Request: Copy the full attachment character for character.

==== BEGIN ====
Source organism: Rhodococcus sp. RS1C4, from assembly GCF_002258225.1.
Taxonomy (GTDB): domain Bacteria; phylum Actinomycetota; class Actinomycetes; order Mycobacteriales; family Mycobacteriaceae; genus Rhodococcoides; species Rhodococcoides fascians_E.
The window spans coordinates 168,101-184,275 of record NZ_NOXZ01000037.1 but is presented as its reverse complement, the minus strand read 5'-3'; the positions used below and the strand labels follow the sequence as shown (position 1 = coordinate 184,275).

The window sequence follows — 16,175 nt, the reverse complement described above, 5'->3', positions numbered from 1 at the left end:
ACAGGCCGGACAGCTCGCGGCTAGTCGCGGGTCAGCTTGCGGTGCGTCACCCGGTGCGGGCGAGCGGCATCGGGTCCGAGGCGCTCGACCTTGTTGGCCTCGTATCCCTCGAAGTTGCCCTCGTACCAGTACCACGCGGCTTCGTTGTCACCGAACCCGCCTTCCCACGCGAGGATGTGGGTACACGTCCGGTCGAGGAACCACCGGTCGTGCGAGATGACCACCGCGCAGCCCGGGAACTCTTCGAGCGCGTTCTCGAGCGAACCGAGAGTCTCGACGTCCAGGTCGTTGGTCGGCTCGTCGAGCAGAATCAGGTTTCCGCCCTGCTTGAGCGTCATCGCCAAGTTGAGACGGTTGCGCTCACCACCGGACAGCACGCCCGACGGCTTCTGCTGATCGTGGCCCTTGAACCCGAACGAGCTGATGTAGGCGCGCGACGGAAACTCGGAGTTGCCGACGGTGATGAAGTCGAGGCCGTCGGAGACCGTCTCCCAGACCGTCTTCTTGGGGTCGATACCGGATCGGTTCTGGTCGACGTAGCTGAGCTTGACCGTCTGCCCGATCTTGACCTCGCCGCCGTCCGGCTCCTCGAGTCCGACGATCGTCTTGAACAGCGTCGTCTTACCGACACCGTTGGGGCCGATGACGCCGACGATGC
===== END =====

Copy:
Source organism: Rhodococcus sp. RS1C4, from assembly GCF_002258225.1.
Taxonomy (GTDB): domain Bacteria; phylum Actinomycetota; class Actinomycetes; order Mycobacteriales; family Mycobacteriaceae; genus Rhodococcoides; species Rhodococcoides fascians_E.
The window spans coordinates 168,101-184,275 of record NZ_NOXZ01000037.1 but is presented as its reverse complement, the minus strand read 5'-3'; the positions used below and the strand labels follow the sequence as shown (position 1 = coordinate 184,275).

The window sequence follows — 16,175 nt, the reverse complement described above, 5'->3', positions numbered from 1 at the left end:
ACAGGCCGGACAGCTCGCGGCTAGTCGCGGGTCAGCTTGCGGTGCGTCACCCGGTGCGGGCGAGCGGCATCGGGTCCGAGGCGCTCGACCTTGTTGGCCTCGTATCCCTCGAAGTTGCCCTCGTACCAGTACCACGCGGCTTCGTTGTCACCGAACCCGCCTTCCCACGCGAGGATGTGGGTACACGTCCGGTCGAGGAACCACCGGTCGTGCGAGATGACCACCGCGCAGCCCGGGAACTCTTCGAGCGCGTTCTCGAGCGAACCGAGAGTCTCGACGTCCAGGTCGTTGGTCGGCTCGTCGAGCAGAATCAGGTTTCCGCCCTGCTTGAGCGTCATCGCCAAGTTGAGACGGTTGCGCTCACCACCGGACAGCACGCCCGACGGCTTCTGCTGATCGTGGCCCTTGAACCCGAACGAGCTGATGTAGGCGCGCGACGGAAACTCGGAGTTGCCGACGGTGATGAAGTCGAGGCCGTCGGAGACCGTCTCCCAGACCGTCTTCTTGGGGTCGATACCGGATCGGTTCTGGTCGACGTAGCTGAGCTTGACCGTCTGCCCGATCTTGACCTCGCCGCCGTCCGGCTCCTCGAGTCCGACGATCGTCTTGAACAGCGTCGTCTTACCGACACCGTTGGGGCCGATGACGCCGACGATGC